Outliving your money? Bingo. Having to move to a skilled nursing facility? Bingo. Losing my freedom by turning in my keys? Bingo.
But how about this one: becoming a burden to my children. Many people do not address that one because it somehow takes a back seat to all of the above. Underneath all of those worries above, the most difficult for most retirees is having to move in with children, having to have someone accompany them to doctor’s appointments so they can remember what s/he said, having to be carted around by someone else because his or her reaction time is too slow to drive. Unspoken, but a constant theme.
Even more uncomfortable is the fear of those who did not marry, do not have children, and will need to rely on the “kindness of strangers” or nieces and nephews. With our mobile society, the latter may not even be anywhere in the physical area of the retiree.
We kind of look askance at the progressive type retirement communities but they serve to allay the fears expressed (and unexpressed) above. If you join one of these communities at the level of a secure apartment with parking for one car, pets allowed, and a front desk that screens all visitors, this may seem like a prison and not an attractive living arrangement. But the security it provides both physical and emotional may be very comforting to someone with no relatives in the immediate area.
The next step in these communities, the assisted living arrangement, will provide increased comfort to those who may need someone to prepare meals, do light housekeeping, laundry and other daily tasks we take for granted. What a consolation to a single individual who needs these services but fears for his or her safety by allowing outsiders to come to their home to do these chores!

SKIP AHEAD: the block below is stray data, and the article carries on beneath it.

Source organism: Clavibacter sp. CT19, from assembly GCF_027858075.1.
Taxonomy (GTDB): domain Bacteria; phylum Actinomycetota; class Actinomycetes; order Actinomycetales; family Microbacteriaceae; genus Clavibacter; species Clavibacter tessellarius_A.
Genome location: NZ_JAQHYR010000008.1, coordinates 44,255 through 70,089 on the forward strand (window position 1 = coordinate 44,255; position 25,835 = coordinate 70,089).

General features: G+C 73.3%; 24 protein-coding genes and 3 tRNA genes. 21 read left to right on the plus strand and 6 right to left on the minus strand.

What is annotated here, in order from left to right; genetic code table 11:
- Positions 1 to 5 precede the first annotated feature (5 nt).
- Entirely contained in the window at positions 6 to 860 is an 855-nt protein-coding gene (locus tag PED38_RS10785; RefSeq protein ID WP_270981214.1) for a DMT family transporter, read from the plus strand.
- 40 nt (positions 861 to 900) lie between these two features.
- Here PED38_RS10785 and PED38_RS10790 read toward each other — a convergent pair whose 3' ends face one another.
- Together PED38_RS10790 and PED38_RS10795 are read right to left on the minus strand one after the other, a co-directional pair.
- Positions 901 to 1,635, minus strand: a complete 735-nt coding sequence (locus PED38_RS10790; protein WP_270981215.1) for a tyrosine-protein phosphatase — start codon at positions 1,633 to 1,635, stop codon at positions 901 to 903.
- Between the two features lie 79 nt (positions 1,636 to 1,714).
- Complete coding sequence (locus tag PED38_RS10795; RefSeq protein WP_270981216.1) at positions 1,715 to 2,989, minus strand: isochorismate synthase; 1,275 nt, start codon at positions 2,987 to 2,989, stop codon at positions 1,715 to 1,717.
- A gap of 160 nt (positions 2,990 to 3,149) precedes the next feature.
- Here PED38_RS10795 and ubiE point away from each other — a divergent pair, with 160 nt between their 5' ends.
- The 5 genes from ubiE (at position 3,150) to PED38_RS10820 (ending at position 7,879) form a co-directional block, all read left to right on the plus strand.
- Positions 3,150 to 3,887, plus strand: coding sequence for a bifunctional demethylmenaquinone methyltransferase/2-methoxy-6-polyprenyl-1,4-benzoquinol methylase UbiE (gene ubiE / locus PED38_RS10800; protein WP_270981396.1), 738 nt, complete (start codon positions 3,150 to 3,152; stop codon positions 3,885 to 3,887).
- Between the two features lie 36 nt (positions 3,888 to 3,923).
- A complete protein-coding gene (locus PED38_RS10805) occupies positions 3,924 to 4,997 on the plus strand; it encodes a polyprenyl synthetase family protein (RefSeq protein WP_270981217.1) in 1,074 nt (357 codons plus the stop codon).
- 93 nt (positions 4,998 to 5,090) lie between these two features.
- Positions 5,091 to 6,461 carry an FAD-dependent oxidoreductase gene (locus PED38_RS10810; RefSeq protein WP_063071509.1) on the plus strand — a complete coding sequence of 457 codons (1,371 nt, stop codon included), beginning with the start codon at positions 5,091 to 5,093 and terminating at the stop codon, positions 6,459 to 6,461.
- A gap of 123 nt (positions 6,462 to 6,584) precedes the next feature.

The skilled nursing facility is the ultimate in personal care and the level of attention it provides cannot be underestimated to the “guest.” And this is where most retirees fear they will spend their last days.
Does it make sense to start now to consider this set up for your retirement and later years? If you are single and have no other family, perhaps.
Most of these communities have financial arrangements which allow you to pay the most upfront as a lump sum and monthly amounts for the services you require. It is worth an investigation if you feel you would not want “to be a burden to your children.”
Since none of us knows how we will spend our final years, it is worth the time and effort to consider something that allows for all levels of care and lessen the burden to our loved ones.